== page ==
The Year of Women: October 2012 to October 2013

Several weeks ago I noticed that my reading was too dominated by dudes and the books they write. It’s a noted problem that most of American letters – both past and present – is driven by testosterone. Men, particularly white men, still run the show even though women buy more books and get more MFAs (e.g. write more). And while there’s nothing I can do to change the purchasing habits of the American habits or the publishing habits of the industry, I can change my own habits of attention. Seeing as I consider myself a feminist and progressive thinker, I probably should.

So for this year, no more dudes. Some exceptions: blog posts and one-off articles. No long-form creative non-fiction essays or fiction or poems, unless I know the dude in question personally.

This resolution was complicated when my boyfriend gave me the first thirty issues of McSweeney’s for my birthday. While that’s a fabulous gift and I now feel like the hippest writer/lit-blogger/whatever-I-am-in-Madison, most lit mags don’t have the best track record when it comes to publishing equal numbers of men and women. So I’ll be doing my own VIDA work with McSweeney’s starting at the beginning, with issue 1. Each issue I write about will also include a count of the number of women published, as well as the number of women published with unambiguously female names.

For the more visual, this is my reading list for the next year, subject to some variation:

Shelf 1: Issues 1-30 of McSweeney’s Quarterly Concern. Shelf 2: novels and books by women.
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4 thoughts on “The Year of Women: October 2012 to October 2013

  1. Brit. You should add a list of what is included on shelf 2. Either the graphic or my eyes are failing me, and I can only read some of the titles. And I want to know.

  2. Laura, here’s the comprehensive list:

    Zadie Smith, “NW,” “The Autograph Man,” and “Changing My Mind”
    Zora Neale Hurston, “I Love Myself When I Am Laughing, and Then Again When I am Looking Mean and Impressive,” and “Their Eyes Were Watching God”
    Emily Dickinson: Selected Poems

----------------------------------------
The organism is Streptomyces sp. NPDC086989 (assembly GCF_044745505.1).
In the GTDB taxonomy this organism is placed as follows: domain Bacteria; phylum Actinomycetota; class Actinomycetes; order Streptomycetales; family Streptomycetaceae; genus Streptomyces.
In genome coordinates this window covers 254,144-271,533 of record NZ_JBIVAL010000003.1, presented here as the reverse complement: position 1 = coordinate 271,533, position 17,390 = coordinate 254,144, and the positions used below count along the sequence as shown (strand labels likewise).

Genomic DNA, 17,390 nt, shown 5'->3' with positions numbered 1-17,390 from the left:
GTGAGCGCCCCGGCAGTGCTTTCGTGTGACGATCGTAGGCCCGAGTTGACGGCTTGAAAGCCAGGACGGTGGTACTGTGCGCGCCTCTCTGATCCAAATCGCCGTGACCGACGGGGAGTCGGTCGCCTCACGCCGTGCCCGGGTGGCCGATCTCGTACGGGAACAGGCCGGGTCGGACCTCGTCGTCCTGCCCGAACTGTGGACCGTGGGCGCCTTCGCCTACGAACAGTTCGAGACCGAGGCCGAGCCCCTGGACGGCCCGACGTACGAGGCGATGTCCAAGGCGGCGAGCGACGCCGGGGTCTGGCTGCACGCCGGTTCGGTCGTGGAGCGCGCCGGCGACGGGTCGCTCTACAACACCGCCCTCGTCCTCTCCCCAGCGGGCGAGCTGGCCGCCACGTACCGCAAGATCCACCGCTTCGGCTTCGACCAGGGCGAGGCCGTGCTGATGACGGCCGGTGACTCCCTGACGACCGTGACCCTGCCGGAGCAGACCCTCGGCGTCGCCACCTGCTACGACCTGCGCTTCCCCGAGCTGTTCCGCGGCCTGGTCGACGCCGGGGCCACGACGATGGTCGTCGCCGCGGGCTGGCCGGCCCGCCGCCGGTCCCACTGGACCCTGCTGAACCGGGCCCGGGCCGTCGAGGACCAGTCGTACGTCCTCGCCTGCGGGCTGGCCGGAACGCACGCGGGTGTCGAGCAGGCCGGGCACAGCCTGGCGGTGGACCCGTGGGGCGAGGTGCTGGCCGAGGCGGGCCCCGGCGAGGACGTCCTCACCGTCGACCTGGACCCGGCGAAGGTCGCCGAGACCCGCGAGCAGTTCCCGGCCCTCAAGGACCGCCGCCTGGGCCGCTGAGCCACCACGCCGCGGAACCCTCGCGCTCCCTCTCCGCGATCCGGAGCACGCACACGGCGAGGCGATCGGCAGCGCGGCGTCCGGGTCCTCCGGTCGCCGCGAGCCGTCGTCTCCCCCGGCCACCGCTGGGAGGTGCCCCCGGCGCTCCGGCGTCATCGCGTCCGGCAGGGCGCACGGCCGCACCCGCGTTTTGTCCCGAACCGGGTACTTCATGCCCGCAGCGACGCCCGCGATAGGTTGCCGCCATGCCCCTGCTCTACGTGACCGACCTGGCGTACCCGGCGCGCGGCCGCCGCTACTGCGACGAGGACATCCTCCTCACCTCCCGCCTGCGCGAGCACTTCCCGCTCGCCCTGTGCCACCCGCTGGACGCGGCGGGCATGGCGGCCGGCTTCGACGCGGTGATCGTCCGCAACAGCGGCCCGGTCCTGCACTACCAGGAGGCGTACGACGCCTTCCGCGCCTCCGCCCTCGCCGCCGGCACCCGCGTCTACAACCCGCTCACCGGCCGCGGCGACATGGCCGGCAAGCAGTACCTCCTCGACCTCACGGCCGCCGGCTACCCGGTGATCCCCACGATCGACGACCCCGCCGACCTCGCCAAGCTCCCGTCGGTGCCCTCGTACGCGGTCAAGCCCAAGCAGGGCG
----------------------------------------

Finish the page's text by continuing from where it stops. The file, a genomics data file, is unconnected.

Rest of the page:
Nathacha Appanah, “The Last Brother”
    Hilary Mantel, “Wolf Hall”
    Alice Sebold, “Lucky”
    Louise Erdrich, “Love Medicine”
    Wistawa Symborska: Poems New and Collected
    A. S. Byatt, “Possession”
    Mary Karr, “The Liar’s Club”
    Barbara Kingsolver, “The Poisonwood Bible”
    Samantha Power, “A Problem From Hell: America and the Age of Genocide”
    Alix Kates Shulman, “Memoirs of an Ex Prom Queen”
    Ann Patchett, “Bel Canto”
    Christina Stead, “The Man Who Loved Children”
    Aurelie Sheehan, “History Lessons for Girls”
    Arundhati Roy, “The God of Small Things”
    Luisita Lopez Torregosa, “The Noise of Infinite Longing”
    Sandra Cisernos, “Woman Hollering Creek’
    Virginia Woolf, “Mrs. Dalloway”
    Jean Rhys, “Wide Sargasso Sea”
    The Fran Lebowitz Reader
    Dorothy Allison, “Bastard Out of Carolina”
    Elizabeth Strout, “Olive Kitteridge”
    Danielle Trussoni, “Falling Through The Earth”
    Carson McCullers, “The Heart is a Lonely Hunter” (done!)
    Alexandra Fuller, “The Legend of Colton M. Bryant”
    Dara Horn, “All Other Nights”
    Marilynne Robinson, “When I Was A Child I Read Books”
    Geneen Roth, “Women, Food, and God”
    Barbara Ehrenreich, “Bait and Switch”
    Flannery O’Connor – Three Novels
    Alice Walker: The Color Purple
    Toni Morrison: “The Bluest Eye” and “Song of Solomon”

  3. Nice. You’re so cool. Also, let me know when you get to “The Bluest Eye” and let me know how it is, because it is on my shelf right now. That’s the only one I have that I haven’t read already, and I live in the middle of nowhere, so my library options only really give me access to Twilight books and “Inspirational Fiction.” I have resorted to stealing off of the “give-a-book, take-a-book” shelf in the teacher’s lounge. And I never give a book. So, yes, it’s stealing.

  4. […] My 23 (24?) year old self from 2012 felt called out earlier this month when Jia Tolentino from Jezebel posted Damn, You’re Not Reading Any Books by White Dudes This Year? That’s So Freakin Brave and Cool. A few years ago I did a Year of Women — and I am VERY TEMPTED* right now to insist that I did it before it was cool — and the year was mostly successful, except for that time that I got 250 pages into A Song of Ice and Fire book seven and Jon made fun of me so I threw it across the room (that was Dayna’s book. Sorry Dayna). Since that year my reading has typically been more tilted toward women, and I notice more when books are stereotypically manish and feel more empowered to stop reading them. Life is long, but it is also short, and there are some things that I just don’t have time for. […]

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